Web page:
The creation of superintelligent machines may still be decades away, but people already fear the impact it might have. File Photo: IOL
The creation of superintelligent machines may still be decades away, but people already fear the impact it might have. File Photo: IOL

The bright side of super intelligence

By Paul Stemmet Time of article published Jun 10, 2019

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JOHANNESBURG – The idea of machines turning into man’s worst enemy is not a new one. Whole movies have been devoted to this theme, from Space Odyssey 2000, where the computer HAL “eliminates” humans because it thinks they will sabotage a mission, to the Matrix where Neo has to rescue the human race from machines that are harvesting people like battery chicken.  

Where this doom’s day theory used to make interesting conversation in the past, it is taken much more serious today due to the huge advances made in the development of artificial intelligence.  Swedish philosopher, Nick Bostrom, summarised the threat in 2003 with his “paperclip maximiser” theory, according to which a super intelligent machine goes awry after being programmed to ensure a company never runs out of paperclips. 

The computer turns the command into its sole goal, “eliminating” anyone and anything that stands in its way. While machines like this does not yet exist, cracks are already showing in the form of biases from some of the artificial intelligence programmes that are already in operation. These biases can take many forms, ranging from race to gender, ethnic group, social class and age. 

Super intelligence

The problem with the paperclip maximiser theory, however, is that it bears a very narrow view of what “super intelligence” really is. 

Super intelligence in its essence suggests a superior understanding to anything we have ever seen. So wouldn’t an entity with this type of intelligence be smart enough to “read between the poorly constructed commands of a human” and understand that the goal is to make life easier for people by ensuring, in this case, they have access to paperclips when they need it.    

The thing about super intelligent computers is that they will be radically different from any technology we have ever developed. As a results, we are unable to look back in history or human and animal nature to predict what it would be like. It might be totally different from humans, not needing any motivations but merely autonomously searching for ways to make the world a better and fairer place.

Machine bias could also be a thing of the past, with the super intelligent machines being able to monitor themselves for bias and recode themselves when needed. Most of machine bias with which we are struggling at the moment, is any case due to either humans consciously or unconsciously transferring their biases onto machines during programming or the data, from which the machines are learning, being biased.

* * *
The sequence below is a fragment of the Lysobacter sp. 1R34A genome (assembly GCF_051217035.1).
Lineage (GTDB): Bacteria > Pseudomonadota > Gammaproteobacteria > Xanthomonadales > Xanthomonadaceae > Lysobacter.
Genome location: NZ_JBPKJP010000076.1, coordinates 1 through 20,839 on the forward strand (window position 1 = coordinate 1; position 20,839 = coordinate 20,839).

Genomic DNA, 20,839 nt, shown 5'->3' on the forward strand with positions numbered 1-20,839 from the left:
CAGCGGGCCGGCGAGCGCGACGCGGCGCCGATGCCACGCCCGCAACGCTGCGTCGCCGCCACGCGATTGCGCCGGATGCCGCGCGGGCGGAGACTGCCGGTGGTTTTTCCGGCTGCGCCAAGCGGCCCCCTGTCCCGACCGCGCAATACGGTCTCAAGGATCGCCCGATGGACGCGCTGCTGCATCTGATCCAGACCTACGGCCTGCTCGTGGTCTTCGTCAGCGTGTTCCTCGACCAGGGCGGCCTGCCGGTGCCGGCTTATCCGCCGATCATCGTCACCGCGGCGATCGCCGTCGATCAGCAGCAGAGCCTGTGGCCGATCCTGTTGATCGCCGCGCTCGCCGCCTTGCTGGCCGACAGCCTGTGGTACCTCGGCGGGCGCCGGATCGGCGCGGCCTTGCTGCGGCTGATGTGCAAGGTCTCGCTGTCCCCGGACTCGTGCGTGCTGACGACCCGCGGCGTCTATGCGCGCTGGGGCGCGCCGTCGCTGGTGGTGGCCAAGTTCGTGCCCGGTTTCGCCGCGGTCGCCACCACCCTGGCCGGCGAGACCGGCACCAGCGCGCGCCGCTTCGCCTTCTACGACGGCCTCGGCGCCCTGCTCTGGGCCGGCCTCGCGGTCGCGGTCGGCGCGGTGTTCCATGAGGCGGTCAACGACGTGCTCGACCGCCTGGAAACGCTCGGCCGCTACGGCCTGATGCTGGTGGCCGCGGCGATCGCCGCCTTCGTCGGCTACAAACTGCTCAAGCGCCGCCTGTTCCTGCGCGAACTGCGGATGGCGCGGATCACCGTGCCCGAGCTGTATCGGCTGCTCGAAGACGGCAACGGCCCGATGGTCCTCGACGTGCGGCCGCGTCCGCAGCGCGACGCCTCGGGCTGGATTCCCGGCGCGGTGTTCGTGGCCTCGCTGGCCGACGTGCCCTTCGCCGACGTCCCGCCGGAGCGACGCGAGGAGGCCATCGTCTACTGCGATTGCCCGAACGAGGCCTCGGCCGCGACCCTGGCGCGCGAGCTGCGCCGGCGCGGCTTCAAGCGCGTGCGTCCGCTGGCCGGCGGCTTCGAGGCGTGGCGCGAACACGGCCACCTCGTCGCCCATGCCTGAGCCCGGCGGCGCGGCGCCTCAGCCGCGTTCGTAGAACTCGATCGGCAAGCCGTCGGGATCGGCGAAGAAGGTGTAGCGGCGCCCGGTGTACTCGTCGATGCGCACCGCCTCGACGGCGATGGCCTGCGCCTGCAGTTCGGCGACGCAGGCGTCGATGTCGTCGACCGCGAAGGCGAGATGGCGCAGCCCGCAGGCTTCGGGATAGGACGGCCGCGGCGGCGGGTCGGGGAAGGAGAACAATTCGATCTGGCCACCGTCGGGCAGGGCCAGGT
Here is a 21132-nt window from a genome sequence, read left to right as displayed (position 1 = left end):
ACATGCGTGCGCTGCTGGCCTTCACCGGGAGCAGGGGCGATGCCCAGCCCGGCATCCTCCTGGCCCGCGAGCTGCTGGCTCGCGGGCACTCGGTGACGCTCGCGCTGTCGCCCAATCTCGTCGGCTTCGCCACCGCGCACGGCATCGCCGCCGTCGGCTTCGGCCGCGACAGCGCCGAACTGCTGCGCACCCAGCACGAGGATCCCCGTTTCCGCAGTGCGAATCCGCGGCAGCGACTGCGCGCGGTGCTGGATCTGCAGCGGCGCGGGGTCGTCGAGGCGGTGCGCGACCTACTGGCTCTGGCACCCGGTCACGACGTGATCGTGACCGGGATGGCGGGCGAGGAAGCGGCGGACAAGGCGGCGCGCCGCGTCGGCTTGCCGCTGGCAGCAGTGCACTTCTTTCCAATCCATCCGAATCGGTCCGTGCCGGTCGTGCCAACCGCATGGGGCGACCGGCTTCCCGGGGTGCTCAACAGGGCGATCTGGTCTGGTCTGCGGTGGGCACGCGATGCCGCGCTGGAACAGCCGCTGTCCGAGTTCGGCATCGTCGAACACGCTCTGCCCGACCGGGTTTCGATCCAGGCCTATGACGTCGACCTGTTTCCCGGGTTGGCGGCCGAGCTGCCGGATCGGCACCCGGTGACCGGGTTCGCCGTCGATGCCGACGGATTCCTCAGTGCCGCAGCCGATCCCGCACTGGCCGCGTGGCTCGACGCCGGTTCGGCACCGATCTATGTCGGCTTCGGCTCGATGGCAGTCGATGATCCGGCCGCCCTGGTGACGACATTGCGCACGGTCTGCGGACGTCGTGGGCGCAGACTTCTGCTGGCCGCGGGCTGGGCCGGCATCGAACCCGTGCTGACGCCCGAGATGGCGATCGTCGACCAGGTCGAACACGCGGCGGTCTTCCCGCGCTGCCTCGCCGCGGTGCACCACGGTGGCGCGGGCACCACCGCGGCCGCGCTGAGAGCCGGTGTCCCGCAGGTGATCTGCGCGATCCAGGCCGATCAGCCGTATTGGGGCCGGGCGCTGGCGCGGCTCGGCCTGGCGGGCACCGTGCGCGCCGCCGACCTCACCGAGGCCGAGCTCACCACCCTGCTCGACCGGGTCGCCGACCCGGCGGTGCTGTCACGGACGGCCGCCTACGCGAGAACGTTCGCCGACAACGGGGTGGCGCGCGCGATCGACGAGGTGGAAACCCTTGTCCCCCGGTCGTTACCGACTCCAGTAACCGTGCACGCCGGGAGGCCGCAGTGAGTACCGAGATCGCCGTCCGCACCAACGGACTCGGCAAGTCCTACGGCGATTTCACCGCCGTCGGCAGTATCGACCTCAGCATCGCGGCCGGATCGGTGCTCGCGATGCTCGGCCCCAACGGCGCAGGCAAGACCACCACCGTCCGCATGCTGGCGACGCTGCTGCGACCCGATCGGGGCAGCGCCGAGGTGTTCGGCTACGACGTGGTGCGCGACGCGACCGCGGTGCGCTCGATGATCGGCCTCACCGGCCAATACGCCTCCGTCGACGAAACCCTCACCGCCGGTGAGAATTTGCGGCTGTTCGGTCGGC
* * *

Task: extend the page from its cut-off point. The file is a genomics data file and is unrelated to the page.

A better tomorrow

Bostrom is probably right when he says in one of his papers entitled, Ethical Issues in Advanced Artificial Intelligence, that “super intelligence may be the last invention humans ever need to make.” Need to make, because these entities thereafter, will be so powerful that they will radically accelerate all other technological developments, which in turn can help to solve poverty, environmental concerns, diseases and other issues with which the human race is currently grappling with. 

Super intelligence, as such, could allow people to break free from a society where there is a constant slog to get ahead, to one where they have the time and means to focus on the things they like most. To achieve this, we now need to start working, as Bostrom put it, at embedding philanthropic goals into the development of this technology and preventing it from only benefitting a select group of individuals. 

Superintelligence will develop sooner or later. Like many technologies, such as steam engines and electricity, it bring numerous advantages and threats. What is different with superintelligence is that it will have the capacity to eliminate these threats without human interference, resulting in a brighter tomorrow and not the doom and gloom so many people like to preach.   

Paul Stemmet is the CEO of a YAP, a company aimed at optimising advertising returns for publishing companies as well as the chairperson of the Interactive Advertising Bureau’s Techlab. The views expressed here are his own.


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